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* Baffled by "useless" TPM *


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#1 ValR

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Posted 03 February 2018 - 06:46 AM

Sorry to be a nuisance, but I'd be really grateful if anyone here can shed some light on what's happening with my desktop PC.

 

Now 4 years old, it nevertheless works just fine. .. or has been doing so until a month or so ago, when suddenly it began shutting down without warning: no BSOD, no freeze, nothing.

 

First time it happened, I thought there'd been a power outage in our home, but no: everything else was working fine. So-oo . . . I booted in Safe Mode, tried to figure out what might be the cause (but failed to do so) and then ran scannow to find / fix any system errors. Scannow reported that yes, it had found some and yes, it had fixed 'em, but, but . . .

 

My computer continued to suddenly shut down without any apparent reason. Some days it would do so at least twice. Some days it would work reliably as always. Shut downs occurred regardless of whatever I might be doing at the time: editing a Word doc, or writing an email, or post-processing some pictures, or even, simply browsing (Firefox.)

 

I'm a complete novice where computers are concerned and so I wondered if, perhaps, the cause of the shutdown was an AV conflict, seeing as how I have Avast Free and Malwarebytes Premium installed. I then belatedly discovered that Malwarebytes said, last year, that the latest Premium (paid-for) version which I have means there's no necessity for a separate AV on the same computer. So . . . I disabled Avast -- but it made no difference: random shutdowns continued. I then enabled Avast and disabled Malwarebytes: again, it made no difference.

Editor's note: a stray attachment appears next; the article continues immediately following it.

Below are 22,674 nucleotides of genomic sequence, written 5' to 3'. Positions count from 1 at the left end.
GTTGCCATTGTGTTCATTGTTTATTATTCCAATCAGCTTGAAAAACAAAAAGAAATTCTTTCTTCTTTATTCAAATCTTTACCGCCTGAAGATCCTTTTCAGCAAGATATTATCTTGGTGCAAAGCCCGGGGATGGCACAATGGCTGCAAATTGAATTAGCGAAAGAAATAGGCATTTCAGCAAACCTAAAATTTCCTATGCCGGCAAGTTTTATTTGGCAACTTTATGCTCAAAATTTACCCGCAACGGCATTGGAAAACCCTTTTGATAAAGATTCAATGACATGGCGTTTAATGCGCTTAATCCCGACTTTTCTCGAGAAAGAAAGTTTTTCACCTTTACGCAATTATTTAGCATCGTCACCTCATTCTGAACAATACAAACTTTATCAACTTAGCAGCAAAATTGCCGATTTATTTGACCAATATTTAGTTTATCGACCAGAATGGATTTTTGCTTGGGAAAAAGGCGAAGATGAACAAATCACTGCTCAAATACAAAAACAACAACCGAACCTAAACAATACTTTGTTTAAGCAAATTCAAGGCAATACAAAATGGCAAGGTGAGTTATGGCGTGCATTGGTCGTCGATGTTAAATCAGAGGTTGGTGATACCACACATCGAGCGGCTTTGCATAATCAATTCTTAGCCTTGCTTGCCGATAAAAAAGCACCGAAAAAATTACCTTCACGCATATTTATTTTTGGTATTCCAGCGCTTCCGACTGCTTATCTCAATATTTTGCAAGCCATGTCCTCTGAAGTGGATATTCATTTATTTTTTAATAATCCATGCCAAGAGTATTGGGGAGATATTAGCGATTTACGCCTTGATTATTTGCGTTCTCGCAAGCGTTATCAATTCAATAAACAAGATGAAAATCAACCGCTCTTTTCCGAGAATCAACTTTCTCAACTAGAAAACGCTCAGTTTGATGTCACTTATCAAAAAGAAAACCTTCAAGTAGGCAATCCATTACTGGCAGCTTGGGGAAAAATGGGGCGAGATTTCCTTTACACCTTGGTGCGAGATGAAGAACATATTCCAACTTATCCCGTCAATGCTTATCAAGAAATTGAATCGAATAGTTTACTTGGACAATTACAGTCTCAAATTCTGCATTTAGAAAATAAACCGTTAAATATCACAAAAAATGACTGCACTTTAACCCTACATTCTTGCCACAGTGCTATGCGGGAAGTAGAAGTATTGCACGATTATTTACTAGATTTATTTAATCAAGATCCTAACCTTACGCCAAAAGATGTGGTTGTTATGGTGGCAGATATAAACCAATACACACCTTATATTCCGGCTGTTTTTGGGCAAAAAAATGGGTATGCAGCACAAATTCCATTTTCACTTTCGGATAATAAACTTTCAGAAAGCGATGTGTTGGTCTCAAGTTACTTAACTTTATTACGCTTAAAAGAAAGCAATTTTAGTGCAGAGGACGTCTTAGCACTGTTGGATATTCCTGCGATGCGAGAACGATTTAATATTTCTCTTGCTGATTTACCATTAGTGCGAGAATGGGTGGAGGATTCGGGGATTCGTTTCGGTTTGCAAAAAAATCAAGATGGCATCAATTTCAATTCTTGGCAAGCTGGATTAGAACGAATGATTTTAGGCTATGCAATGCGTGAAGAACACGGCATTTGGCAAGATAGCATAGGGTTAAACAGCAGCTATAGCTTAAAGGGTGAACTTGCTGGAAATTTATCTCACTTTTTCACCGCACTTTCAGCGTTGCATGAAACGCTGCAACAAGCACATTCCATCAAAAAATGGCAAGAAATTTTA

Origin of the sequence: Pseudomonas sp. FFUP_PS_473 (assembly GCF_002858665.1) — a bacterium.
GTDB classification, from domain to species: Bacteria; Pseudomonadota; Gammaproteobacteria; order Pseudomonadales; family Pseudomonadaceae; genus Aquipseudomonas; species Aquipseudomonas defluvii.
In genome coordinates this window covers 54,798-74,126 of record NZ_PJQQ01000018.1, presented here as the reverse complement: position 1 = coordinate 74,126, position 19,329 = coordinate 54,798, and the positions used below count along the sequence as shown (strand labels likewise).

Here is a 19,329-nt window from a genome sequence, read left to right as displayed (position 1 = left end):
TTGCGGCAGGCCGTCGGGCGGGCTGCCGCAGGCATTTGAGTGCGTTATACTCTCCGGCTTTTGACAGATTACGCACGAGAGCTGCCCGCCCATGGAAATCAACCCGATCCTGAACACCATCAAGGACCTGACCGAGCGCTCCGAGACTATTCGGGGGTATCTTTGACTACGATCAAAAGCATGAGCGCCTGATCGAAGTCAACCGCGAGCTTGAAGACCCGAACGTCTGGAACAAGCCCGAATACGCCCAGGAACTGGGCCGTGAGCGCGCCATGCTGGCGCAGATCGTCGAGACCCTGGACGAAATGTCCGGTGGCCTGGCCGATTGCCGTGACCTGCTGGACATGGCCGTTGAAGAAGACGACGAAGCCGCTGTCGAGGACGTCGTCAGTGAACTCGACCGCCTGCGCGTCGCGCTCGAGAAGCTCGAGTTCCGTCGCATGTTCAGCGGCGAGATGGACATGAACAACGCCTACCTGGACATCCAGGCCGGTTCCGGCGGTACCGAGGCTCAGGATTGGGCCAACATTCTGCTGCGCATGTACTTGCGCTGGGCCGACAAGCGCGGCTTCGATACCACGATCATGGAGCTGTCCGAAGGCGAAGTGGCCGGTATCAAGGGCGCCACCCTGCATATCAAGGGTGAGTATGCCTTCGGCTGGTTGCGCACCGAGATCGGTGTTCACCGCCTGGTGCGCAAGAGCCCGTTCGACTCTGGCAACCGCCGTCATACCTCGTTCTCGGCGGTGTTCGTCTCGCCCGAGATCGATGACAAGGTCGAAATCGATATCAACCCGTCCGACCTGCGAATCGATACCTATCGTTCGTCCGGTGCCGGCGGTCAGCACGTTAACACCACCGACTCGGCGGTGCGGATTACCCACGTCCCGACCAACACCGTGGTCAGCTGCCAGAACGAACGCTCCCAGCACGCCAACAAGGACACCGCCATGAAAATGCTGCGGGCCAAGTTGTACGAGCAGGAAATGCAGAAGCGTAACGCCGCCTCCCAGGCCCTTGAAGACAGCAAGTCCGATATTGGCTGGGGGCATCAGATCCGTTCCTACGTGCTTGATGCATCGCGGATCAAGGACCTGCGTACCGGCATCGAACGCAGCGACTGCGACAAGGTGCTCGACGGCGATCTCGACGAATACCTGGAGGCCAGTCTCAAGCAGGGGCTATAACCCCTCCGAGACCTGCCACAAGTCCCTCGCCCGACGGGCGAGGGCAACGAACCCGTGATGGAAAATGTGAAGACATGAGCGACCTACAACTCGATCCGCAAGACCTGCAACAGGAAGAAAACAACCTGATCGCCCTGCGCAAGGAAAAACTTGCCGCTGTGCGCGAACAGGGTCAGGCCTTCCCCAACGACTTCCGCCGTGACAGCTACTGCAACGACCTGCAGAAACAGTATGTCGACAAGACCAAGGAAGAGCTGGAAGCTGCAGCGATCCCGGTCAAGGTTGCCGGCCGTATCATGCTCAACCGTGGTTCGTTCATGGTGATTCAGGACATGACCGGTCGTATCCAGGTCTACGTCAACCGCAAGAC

Wondering if a hardware problem was the cause, I decided to use Kerish Doctor 2018. I'm very, very wary of any software 'magic cures'. I don't believe one-size-fits-all. Don't believe 'registry cleaners' are anything more than snake oil. And don't trust any so-called 'computer optimization' software to make my machine perform faster / better. The only reason for letting Kerish Doctor run was because I wanted real-time monitoring of video card / disks temperature and memory usage (which at a steady 28C and 29C respectively for the drives and 43C for the video card seemed fine.)

 

Arbitrary shutdowns continued though, any time, any day. Or some days, not at all. I decided to allow Kerish Doctor to monitor "errors" in real time. It found -- apart from usual trivia about out-dated user history files -- that this keeps happening:

 

System Service Failure (1 object). Some system services contain errors in the settings.
This can result in a failure during startup, or when such services are accessed.
Action: Service TPM has no settings and is useless.

 

I have allowed Kerish Doctor to run in real time for the past 10 days. During this period, it has reported as per above on five separate occasions. Significantly though -- or, well it seems so to me -- this computer hasn't  shut down even once.

 

I appreciate, diagnosing computer problems is waaaaaay beyond me, and too many novices (like me) can easily rush to judgment and get it wrong. But, but, but  . . . This computer is working perfectly again, yet appears to be causing Kerish Doctor to deal with some kind of error on an irregular basis. I'm therefore posting here to ask the following:

 

(1) What IS this 'Service TPM'? I can find no trace at all of it on my computer -- worse, the only reference I can actually understand in online research is all about it being something relating to Intel . . . but my computer's processor is AMD. Not Intel.

 

(2) If Kerish Doctor seems to keep spotting a "useless service", then how I can get rid of it if I can't even find it?